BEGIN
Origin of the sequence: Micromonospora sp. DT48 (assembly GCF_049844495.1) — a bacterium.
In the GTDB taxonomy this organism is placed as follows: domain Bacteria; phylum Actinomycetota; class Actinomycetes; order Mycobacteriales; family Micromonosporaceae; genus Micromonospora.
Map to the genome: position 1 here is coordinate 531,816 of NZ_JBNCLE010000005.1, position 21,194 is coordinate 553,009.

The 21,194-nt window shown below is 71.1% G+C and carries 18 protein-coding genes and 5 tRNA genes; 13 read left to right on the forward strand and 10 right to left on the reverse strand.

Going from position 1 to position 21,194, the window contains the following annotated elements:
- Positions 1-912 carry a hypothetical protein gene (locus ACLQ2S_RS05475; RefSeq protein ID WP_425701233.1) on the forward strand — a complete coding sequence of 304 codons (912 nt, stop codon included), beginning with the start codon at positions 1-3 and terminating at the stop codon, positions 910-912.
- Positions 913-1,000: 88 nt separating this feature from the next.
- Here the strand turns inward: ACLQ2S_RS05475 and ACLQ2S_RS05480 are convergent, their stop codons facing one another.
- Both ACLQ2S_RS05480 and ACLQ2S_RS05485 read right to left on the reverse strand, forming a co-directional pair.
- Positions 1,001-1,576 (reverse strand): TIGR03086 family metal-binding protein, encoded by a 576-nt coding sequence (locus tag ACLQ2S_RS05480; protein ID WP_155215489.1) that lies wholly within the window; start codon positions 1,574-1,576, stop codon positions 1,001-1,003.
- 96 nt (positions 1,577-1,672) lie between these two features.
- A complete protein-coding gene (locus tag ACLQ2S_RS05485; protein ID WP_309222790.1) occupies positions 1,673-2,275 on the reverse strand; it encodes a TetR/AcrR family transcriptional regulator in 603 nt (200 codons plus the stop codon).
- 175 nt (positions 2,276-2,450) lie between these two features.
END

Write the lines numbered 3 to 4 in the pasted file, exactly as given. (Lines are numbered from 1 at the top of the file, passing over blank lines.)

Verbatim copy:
Map to the genome: position 1 here is coordinate 531,816 of NZ_JBNCLE010000005.1, position 21,194 is coordinate 553,009.

The 21,194-nt window shown below is 71.1% G+C and carries 18 protein-coding genes and 5 tRNA genes; 13 read left to right on the forward strand and 10 right to left on the reverse strand.